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My home internet connection is a zombie in a coma.

14 August 2009

Something strange has been happening to me recently.

There’s nothing wrong with crying after watching The Notebook or A Walk to Remember. Those chick flicks were meant to be cried to. It’s normal for someone to sob or at least shed a tear after watching a two-hour film about something that ends in tragedy. That’s what tragedies are meant for. However, I don’t think it’s commonplace for someone to cry after, say, watching a music video. Or a trailer.

Yes, for some reason, even short videos of less than five minutes long have triggered emotional breakdowns. The trailers for The Time Traveller’s Wife and My Sister’s Keeper, for example, have brought me to uncontrollable tears every time I see them, including times when the trailers would be played before a feature in the cinema. I have not read the book of either movie, but the trailers gave me something to anticipate, and from the moment I finished watching both trailers for the first time I knew that I would probably end up having to bring a box of tissues when I had to watch the full movies. The Time Traveller’s Wife, for example, was about a woman who met the man of her dreams, but would lose him every so often due to his irrepressible condition which causes him to travel through time. My Sister’s Keeper, on the other hand, is about a girl with cancer. I get sensitive around that topic.

Trailers aren’t the only sorts of videos that have made me cry lately. Even music videos have had the same effect.

“We Are The World”, for example, was a charity song by USA for Africa, which was composed of a group of some of the most popular American musicians of the mid-80s. Michael Jackson, Stevie Wonder, Ray Charles, Steve Perry, Kenny Loggins, Kenny Rogers, Willie Nelson, James Ingram, Bruce Springsteen, Tina Turner, Cyndi Lauper, Shiela E and many more were all gathered in the same room, recording a song that went from an idea to a finished masterpiece within twelve hours.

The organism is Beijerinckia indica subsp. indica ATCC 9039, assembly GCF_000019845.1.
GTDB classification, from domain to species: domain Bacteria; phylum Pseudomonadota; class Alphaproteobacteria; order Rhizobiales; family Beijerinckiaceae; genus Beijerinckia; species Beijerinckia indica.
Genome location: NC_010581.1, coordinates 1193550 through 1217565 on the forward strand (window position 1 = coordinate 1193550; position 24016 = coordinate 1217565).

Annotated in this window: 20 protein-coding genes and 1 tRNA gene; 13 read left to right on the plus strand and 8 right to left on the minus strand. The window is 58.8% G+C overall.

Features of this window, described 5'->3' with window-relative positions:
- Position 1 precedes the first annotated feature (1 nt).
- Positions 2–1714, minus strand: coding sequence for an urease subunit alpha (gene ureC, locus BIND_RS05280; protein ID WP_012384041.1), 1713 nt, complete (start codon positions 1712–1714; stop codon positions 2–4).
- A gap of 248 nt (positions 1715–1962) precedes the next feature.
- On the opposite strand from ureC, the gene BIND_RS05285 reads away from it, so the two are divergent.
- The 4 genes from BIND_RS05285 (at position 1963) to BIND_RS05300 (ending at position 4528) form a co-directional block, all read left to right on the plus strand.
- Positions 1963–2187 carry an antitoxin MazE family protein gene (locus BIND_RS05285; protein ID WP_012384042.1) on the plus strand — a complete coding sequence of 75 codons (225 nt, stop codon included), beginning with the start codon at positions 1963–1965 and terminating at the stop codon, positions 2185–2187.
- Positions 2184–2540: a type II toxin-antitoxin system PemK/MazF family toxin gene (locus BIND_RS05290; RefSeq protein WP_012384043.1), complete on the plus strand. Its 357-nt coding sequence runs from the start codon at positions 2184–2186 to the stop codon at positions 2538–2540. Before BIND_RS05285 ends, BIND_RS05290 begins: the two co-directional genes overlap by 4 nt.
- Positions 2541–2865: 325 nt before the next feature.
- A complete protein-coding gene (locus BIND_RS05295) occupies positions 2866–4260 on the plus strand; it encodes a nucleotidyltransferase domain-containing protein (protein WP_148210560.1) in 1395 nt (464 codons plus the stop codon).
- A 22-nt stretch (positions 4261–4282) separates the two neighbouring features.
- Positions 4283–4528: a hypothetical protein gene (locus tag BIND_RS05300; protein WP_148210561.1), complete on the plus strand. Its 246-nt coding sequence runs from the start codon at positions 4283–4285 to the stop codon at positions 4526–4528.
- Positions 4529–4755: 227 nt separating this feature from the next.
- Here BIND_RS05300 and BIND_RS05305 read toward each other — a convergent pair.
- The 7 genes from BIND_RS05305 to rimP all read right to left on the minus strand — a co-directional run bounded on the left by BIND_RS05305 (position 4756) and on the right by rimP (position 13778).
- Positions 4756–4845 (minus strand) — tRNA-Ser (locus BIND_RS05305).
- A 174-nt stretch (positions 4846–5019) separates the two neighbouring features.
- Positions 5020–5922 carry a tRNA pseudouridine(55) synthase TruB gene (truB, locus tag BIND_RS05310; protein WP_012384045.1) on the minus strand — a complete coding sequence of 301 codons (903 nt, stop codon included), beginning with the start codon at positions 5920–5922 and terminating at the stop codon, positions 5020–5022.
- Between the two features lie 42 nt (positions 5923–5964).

The effect that “We Are The World” had on me surprised me just as much as it surprised my mother and sister, who were with my at the time of my emotional outburst. Maybe it was the fact that Michael Jackson had just died, but I had a feeling that the mere thought of that day “We Are The World” was recorded was what I found to be too much for me to handle. Here was a group of extremely talented vocalists, composers, musicians, all of which had a different vocal quality and produced their own unique sound; one would wonder what they would sound like if they were to all sing together. It came as a huge surprise that their voices would fit together so harmoniously. All these epic musicians were gathered in an epic room to sing an epic song, and it was far too epic for me to handle. The tears came pouring out when Bob Dylan came up, and then I simply burst into tears.

“We Are The World” reminded me that the quality of music back then remains to be unmatched. Despite the fact that music is far more widespread these days in terms of genre doesn’t replace the fact that quality is better than quantity. If today’s generation of artists were to come together in an attempt to match “We Are The World”, who would write and compose the song? Who would sing it? How would they sound if they all sang together?

We are a generation that grew up listening to music, which is why the kinds of music that are popular today are only the results of various combinations of yesterday’s sound. The fact that “We Are The World” will probably remain unmatched forever is a haunting thought, and it was a thought that made me bawl my face off.

I would go on to talk about Fall Out Boy’s latest video, “What a Catch, Donnie” as well, but study hall will soon be over. The overview on that, though, is that Fall Out Boy is about to go on a hiatus, and the music video was like a culmination of all their works and all their hits. Patrick Stump fishes out elements from old music videos coming from a shipwreck, as well as people (from Fueled by Ramen and Decaydance) in a lifeboat… On the sinking ship is Pete Wentz, which is a literal representation of the line, “They say the captain / Goes down with the ship”. I’m going to miss Fall Out Boy so much. Hence the tears.

Oh, how anticlimactic. Study hall will soon be over, and so I shall be off now.

xx

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